When singer-songwriter k.d. lang had a notion to form a supergroup, her inspiration was the Traveling Wilburys, an act that counted the likes of Bob Dylan, Tom Petty, Roy Orbison, George Harrison and Jeff Lynne as members.
So she shot emails to two contenders: Neko Case, whose breathtaking lyricism and soaring voice has leaped out of speakers since her 1997 solo debut, and Laura Veirs, whose delicate guitar melodies and way with a phrase have earned her acclaim and devotion.
Both had a similar reaction.
“Come on, you’re not going to say no to that,” said Veirs on the phone during a recent conference call with lang. Veirs said yes despite having had her second baby that same week. “That’s a lot to take on, but I’m not going to say no.”
Case laughed as she described receiving the message: “I remember replying to it before I even finished reading it,” she said in a separate interview from her home in Vermont. “Like, ‘Duh, yes. Sign me up. I’m in.’ ”
The result of that invite is the new trio album “case/lang/veirs,” 14 songs that marry classic American song craft with ethereal three-part harmonies and wondrous lyricism.
But that doesn’t mean the process was all roses.
After starting work on the project in 2012, convening in either lang or Veirs’ Portland, Oregon, living rooms at semi-regular intervals over the next three years, the trio quickly butted heads. As solo artists, each was used to having veto power.
“It was never easy,” lang said. “As individual and accomplished singer-songwriters, all of us in our own right coming in to collaborate and not having a singular leader presented a lot of obstacles.”
The Grammy-winning artist lang described “very tense moments” over specific words and lines, as well as quibbles over arrangements or tempos. But that should have been expected. Before the collaboration, they didn’t know each other except as fans and certainly weren’t friends.
“I think I probably offended everyone pretty quickly,” Case said. “Of all of us, I would say that I am probably the clumsiest and the most blunt and rude.”
Case described scratching out lines and calling out cliches before she realized she needed to tone it down. Her role, she added, was as “the pollinator. I made up a bridge, or changed something around or wrote some new words.”
For “Supermoon,” for instance, Case describes “hijacking” Veirs’ lyrics by merging them with one of Case’s works-in-process.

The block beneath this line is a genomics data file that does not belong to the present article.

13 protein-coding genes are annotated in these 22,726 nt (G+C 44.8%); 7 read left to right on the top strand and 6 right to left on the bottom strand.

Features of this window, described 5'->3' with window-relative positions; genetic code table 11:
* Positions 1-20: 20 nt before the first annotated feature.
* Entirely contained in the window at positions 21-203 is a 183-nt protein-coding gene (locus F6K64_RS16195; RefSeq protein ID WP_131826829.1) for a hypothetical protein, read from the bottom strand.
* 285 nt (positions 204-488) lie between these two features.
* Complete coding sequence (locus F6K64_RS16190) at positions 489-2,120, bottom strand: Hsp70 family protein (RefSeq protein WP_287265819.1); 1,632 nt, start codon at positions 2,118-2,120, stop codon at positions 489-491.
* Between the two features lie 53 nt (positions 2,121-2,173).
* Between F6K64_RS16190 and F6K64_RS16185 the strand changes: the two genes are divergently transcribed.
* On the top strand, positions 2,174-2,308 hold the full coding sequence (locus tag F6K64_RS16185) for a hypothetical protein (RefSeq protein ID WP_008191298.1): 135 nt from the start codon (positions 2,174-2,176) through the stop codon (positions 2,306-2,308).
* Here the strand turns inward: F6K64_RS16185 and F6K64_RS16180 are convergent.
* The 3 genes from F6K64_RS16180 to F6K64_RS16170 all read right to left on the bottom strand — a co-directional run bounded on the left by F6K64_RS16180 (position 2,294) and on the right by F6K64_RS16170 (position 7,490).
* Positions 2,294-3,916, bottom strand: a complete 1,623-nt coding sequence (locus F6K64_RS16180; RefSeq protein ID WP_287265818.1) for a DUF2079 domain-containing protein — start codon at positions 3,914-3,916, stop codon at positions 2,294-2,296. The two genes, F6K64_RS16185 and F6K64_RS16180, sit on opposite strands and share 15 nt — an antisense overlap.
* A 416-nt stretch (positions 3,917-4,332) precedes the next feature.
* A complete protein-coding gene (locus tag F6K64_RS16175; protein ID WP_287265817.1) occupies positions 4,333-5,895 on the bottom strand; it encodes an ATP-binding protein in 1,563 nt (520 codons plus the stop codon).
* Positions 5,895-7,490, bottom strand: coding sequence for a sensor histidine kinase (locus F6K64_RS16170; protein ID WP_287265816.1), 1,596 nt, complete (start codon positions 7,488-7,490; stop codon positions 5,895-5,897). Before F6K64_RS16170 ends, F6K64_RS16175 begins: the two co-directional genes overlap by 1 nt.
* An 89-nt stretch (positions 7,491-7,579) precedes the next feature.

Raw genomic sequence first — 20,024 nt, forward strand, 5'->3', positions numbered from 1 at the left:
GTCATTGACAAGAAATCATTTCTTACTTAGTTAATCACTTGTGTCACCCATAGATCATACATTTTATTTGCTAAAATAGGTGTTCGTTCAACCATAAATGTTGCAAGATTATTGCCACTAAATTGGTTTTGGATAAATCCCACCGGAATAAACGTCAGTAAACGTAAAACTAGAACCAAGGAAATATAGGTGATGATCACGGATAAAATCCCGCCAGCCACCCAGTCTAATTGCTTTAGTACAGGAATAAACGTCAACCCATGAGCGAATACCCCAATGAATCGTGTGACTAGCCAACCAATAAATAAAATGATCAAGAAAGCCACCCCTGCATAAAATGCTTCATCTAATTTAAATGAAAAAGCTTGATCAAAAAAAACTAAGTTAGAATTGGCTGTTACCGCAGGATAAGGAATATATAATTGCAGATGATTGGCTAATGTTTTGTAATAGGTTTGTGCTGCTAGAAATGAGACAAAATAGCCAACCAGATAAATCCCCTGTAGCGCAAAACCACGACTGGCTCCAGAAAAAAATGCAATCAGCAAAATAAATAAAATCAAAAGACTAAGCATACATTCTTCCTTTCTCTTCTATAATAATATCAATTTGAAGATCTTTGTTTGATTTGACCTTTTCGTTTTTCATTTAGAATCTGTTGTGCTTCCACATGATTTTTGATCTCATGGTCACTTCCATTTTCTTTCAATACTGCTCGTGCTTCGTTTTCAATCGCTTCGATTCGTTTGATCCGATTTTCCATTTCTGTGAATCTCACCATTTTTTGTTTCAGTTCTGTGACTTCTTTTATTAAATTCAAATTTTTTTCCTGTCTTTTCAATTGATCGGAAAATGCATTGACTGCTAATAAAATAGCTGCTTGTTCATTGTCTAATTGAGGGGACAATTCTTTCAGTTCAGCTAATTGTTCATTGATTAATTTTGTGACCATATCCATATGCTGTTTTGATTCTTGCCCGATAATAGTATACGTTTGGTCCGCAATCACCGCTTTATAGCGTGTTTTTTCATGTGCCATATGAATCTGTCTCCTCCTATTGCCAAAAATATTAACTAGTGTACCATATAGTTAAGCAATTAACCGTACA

“My version is kind of about venture capitalism, and I think her version was a really nice song about her son, Oz,” Case said.
Lang’s faith in the process was centered on her sense of Veirs and Case as people.
“I trusted in who these people were fundamentally and morally,” lang said, “and I think that we all knew that we trusted where the person was coming from – that the music would always be first, that the ego would be overridden in service of the song.”
The record is proof of her conviction.
An album that mixes standard instrumentation with ethereal arrangements, “case/lang/veirs” isn’t too much of a stylistic departure for any member of the trio. Each tackles twang-tinted folk and country music from a different perspective, but there’s enough complementary overlap to provide a solid foundation.
“Song for Judee” is a love letter for the late folk singer Judee Sill, a lesser-known Los Angeles artist whose work has become a touchstone for young musicians. When they performed the song recently in Los Angeles, Veirs took a moment to acknowledge the moment by dedicating the song to Sill, who, said Veirs, “lived in these parts and died in these parts.” Pointing in the distance, she said, “I think her spirit’s up in that tree.”
Asked whether any tension from the sessions remains and how that might affect the tour, which began last week in San Diego and carries across the country throughout the summer, lang said she wasn’t worried.
“Our managers are coming,” she said, laughing.
“We each have a bus, and we have our lawyers with us. We only talk through our managers.”
Case added that while lang will be flying from gig to gig, she and Veirs have arranged separate transportation: “We’re going to take donkeys.”
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